At Washington University, Leonard Berg, MD, and his colleagues established a dementia research team that in 1979 obtained funding from the National Institutes of Health(NIH) to inaugurate the Memory and Aging Project. From that initial effort has grown the ADRC, which continues to receive grant funding from the National Institute on Aging of the NIH.It is one of only 32 federally designated centers dedicated to fostering innovative Alzheimer’s research, and the only such center in Missouri.
"As recently as the 1980s, we were unable to tell whether patients truly had Alzheimer’s disease until they died and the brain was examined at autopsy," says John C. Morris, MD, director of the ADRC. "Although definitive diagnosis still requires an autopsy, there has been an explosion of knowledge about the disease over the past 30 years."
Researchers now know that Alzheimer’s disease is caused by a build-up of particular proteins in the brain, which results in plaques and tangles.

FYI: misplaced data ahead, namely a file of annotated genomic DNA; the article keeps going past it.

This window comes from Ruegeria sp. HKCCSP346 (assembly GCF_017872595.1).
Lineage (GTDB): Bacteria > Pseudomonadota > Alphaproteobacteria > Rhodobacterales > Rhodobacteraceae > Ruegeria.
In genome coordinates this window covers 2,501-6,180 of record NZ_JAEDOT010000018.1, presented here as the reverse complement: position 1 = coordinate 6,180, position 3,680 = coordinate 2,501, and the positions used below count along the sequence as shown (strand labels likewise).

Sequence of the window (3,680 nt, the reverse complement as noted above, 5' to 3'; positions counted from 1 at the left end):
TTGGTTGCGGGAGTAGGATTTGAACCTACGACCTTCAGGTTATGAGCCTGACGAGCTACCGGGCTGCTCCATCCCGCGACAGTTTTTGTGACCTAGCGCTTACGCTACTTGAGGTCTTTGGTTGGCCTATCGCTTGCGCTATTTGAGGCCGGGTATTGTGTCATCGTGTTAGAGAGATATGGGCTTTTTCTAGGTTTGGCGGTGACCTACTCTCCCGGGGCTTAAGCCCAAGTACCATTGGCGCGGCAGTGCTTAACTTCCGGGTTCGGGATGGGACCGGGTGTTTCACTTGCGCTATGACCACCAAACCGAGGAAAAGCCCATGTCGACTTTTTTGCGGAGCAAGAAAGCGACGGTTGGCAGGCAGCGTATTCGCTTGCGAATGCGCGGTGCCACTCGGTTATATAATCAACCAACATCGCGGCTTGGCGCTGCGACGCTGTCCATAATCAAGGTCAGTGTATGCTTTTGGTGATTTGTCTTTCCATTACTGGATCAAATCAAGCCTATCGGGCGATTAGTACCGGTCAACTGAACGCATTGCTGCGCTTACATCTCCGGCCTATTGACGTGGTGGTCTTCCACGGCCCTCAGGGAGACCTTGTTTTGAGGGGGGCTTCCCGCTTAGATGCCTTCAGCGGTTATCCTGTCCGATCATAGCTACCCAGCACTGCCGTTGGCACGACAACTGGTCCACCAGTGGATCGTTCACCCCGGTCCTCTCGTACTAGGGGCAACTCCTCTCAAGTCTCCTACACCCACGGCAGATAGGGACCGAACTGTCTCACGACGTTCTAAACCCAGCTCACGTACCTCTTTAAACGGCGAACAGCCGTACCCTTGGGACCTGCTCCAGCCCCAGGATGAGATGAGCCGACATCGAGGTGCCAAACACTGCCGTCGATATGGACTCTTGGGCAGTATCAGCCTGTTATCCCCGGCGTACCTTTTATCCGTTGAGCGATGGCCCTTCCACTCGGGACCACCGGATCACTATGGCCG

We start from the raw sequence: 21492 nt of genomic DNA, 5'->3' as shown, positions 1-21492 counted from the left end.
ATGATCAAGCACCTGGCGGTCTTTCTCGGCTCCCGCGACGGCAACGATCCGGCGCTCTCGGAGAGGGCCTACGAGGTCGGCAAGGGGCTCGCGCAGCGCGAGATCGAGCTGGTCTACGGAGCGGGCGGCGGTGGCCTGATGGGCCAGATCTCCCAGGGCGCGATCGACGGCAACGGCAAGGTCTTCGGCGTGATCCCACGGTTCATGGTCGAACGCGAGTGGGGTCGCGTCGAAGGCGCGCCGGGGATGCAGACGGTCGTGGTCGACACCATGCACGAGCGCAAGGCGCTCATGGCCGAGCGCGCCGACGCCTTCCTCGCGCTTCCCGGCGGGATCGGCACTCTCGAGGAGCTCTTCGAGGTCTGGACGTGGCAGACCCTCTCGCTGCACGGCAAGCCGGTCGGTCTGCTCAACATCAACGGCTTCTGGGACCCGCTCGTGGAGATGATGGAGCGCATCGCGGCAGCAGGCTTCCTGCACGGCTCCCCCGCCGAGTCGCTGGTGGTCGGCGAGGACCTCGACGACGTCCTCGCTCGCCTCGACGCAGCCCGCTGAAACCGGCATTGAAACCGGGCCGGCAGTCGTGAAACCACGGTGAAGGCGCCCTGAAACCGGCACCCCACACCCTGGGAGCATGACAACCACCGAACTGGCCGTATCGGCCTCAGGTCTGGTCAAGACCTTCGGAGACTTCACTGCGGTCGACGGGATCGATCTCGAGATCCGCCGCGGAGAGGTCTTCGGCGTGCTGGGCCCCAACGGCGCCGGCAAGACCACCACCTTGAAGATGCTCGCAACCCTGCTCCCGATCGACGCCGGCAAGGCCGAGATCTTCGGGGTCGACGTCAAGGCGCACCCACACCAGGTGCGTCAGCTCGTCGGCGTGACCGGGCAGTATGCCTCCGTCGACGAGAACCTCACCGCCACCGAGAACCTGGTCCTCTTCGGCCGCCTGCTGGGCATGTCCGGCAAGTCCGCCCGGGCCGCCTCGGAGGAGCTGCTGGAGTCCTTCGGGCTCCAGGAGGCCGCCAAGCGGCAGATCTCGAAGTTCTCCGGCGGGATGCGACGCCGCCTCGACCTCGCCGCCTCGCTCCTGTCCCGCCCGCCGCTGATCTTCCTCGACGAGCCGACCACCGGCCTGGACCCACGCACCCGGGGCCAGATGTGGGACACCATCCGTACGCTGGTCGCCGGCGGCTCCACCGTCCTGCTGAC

As more and more of these plaques and tangles develop in certain areas of the brain, healthy nerve cells work less efficiently, gradually lose their ability to communicate with each other and eventually die. This leads to the cognitive impairments associated with the disease.
Diagnosing Alzheimer’s in the living brain
Perhaps the most startling, and at the same time promising, discovery made to date about Alzheimer’s is that brain plaques likely begin to develop years before symptoms arise and may have a genetic component. Much of the evidence supporting this conclusion has been uncovered at Washington University.